I described in the article how noninsurance strategies, specifically avoiding
the risk by furnishing the homes sufficiently so they could be lived in, would
no longer be considered "vacant." However, insurers are still skittish about
a home that has an extended period of unoccupancy. So, if a home is either
vacant or unoccupied, how does one get insurance at preferred rates and with
the broadest possible perils coverage? A nationwide franchise program called
Showhomes offers a good solution to both problems.
How Showhomes Works
both the vacancy and unoccupancy problems. A resident manager moves in and completely
furnishes the place. The manager takes care of the premises, including lawn
care, snow removal, etc., and pays the utilities. The manager also keeps the
home neat and ready for showing at any hour. When a prospective buyer comes
through the home, they see that it is clearly cared for inside and out. There
is food in the fridge and clothes in the closet. Prospective buyers pay more
and buy more quickly in an occupied, nicely furnished home.
Resident managers pay Showhomes a monthly rent, about a third of the rental
value for that type of home in the rental market.
Features of the Contract
I've read the Showhomes' contract. From a risk management perspective, it's
quite reasonable to both parties. Note the following.
- Insurance Obligations—Showhomes agrees
to carry general liability for injuries and property damage to the public,
special perils legal liability coverage for damage to the home itself, and
workers compensation. The homeowner agrees to continue the insurance on
- Mutual Waiver of Subrogation—Both
parties agree to waive claims against the other to the extent the loss is
covered by their own insurance.
- Mutual Indemnity Agreement—Both parties
agree to defend and pay any judgment against each other when one party is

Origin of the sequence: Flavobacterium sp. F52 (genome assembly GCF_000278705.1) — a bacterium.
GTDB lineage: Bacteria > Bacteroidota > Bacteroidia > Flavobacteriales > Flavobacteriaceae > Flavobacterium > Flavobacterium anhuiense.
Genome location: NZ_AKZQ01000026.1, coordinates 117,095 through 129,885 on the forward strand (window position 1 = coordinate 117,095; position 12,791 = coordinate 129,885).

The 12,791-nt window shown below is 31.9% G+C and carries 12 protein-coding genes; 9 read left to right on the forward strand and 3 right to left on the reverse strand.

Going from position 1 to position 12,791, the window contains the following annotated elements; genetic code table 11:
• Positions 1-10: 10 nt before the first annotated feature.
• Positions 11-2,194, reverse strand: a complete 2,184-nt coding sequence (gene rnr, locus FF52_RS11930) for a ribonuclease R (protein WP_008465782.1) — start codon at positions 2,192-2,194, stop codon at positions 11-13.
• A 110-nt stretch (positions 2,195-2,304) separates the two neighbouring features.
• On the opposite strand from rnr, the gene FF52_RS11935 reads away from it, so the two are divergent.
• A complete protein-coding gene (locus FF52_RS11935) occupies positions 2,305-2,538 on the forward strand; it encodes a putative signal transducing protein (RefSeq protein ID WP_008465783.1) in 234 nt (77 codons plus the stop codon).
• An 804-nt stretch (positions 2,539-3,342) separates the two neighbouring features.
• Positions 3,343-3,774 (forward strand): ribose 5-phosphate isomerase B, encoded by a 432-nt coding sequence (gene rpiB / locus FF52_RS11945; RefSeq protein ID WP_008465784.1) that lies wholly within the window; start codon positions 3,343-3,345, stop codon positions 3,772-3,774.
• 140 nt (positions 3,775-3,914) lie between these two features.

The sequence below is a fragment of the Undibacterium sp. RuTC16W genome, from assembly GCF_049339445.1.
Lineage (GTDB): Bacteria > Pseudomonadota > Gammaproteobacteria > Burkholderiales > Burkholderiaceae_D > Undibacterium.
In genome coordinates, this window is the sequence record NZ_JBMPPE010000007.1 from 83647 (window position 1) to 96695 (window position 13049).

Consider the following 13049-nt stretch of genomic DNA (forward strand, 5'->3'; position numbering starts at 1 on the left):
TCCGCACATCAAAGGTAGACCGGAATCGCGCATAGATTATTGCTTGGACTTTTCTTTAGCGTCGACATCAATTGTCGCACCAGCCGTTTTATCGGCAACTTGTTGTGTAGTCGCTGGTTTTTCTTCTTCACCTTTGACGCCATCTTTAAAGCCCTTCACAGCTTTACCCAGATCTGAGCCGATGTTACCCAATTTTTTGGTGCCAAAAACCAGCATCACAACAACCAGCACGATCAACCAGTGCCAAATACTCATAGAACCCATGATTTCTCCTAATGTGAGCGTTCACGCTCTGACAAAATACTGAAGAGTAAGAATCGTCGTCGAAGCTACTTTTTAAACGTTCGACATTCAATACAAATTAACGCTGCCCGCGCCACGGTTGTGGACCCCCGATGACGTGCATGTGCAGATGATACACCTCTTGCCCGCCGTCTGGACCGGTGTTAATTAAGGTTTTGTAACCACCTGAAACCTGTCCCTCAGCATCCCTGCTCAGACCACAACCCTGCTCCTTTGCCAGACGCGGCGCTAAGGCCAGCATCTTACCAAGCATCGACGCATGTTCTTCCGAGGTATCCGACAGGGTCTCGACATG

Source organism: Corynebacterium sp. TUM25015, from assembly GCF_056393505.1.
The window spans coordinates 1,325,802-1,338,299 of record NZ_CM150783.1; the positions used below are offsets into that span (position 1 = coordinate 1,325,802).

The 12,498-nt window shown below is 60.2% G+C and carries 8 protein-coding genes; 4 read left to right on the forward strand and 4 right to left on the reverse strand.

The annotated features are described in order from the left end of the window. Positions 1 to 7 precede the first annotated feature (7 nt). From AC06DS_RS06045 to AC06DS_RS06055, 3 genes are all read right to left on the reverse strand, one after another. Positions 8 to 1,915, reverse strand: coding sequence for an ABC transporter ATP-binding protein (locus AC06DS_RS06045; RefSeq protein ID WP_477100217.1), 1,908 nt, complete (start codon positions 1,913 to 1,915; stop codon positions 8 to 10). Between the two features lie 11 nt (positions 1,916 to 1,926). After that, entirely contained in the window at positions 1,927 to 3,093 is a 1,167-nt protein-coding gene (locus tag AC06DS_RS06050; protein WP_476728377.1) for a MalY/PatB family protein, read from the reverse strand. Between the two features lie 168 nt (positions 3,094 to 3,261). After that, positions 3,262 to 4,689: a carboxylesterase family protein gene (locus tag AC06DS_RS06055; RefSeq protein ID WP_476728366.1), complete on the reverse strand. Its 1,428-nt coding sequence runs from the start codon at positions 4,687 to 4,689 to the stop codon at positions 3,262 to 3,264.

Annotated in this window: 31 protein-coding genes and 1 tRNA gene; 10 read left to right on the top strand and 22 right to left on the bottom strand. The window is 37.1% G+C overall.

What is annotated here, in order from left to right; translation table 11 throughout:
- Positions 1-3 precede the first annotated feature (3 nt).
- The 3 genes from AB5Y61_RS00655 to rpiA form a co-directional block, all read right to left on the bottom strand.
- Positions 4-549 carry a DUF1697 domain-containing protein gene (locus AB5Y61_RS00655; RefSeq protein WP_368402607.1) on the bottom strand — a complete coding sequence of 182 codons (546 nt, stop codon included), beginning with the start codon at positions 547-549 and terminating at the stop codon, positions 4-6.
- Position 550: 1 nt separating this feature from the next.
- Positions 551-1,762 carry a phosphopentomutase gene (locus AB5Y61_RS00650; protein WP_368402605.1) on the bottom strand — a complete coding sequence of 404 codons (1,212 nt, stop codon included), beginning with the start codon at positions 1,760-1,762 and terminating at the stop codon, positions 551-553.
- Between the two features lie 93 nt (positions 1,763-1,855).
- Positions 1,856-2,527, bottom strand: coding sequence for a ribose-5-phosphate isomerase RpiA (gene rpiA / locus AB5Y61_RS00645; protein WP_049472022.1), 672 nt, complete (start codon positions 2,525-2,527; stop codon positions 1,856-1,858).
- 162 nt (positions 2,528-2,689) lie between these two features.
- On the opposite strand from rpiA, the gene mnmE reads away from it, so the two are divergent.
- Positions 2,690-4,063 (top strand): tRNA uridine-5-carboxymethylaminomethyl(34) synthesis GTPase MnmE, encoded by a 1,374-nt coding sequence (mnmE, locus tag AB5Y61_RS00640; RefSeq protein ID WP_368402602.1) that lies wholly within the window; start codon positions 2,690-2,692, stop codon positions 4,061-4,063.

sued due to the sole negligence of the other party.
There are several benefits to the owner of a vacant home of the Showhomes
- The home is no longer vacant or unoccupied—ergo, no exclusion for glass,
vandalism, or arson.
- The insurance is no longer at risk of being immediately canceled. In
fact, the homeowners policy underwriter may elect to continue the homeowners
policy. The home is now occupied by a "caretaker," and the homeowner is
not receiving rental income from the resident manager.
- If the policy must be rewritten due to the fact that it is no longer
owner-occupied, the home should be eligible for a preferred market dwelling
fire policy. This means preferred rates and broad coverages, thus avoiding
the high-priced limited-coverage specialty marketplace.
- There is a high probability of a quick home sale at a better price.
- It transfers the maintenance and responsibility for utilities to the
resident manager. This is especially an advantage if the owner of the home
has moved to another area. (The resident managers won't however scrape up
your doggie poops, nor will they clean your swimming pool!)
Here is how Showhomes prices its services.
- There is an initial setup charge for moving all the furniture and the
resident manager into the home, plus
- A percentage of the sale price (typically 3/4 of 1 percent). The costs
can be deferred until closing. The costs also are generally covered by the
higher sale price of the home.
Showhomes isn't the only provider of this type of service. It's just the
only nationwide provider that I know of. I found the concept really intriguing
and a perfect solution for risks caused by a vacant home. By the way, as I understand
it, applications for resident manager positions are available on the Showhomes
website. In my more adventurous days, that experience would have been a lot
Jack Hungelmann's book Insurance for Dummies,
contains much of this information and is available at your favorite bookstore
online. For more information on his risk management and insurance business,
go to www.JackHungelmann.com
where you can check out sample newsletters, brochures, other articles written
on various issues. For background information, see Mr. Hungelmann's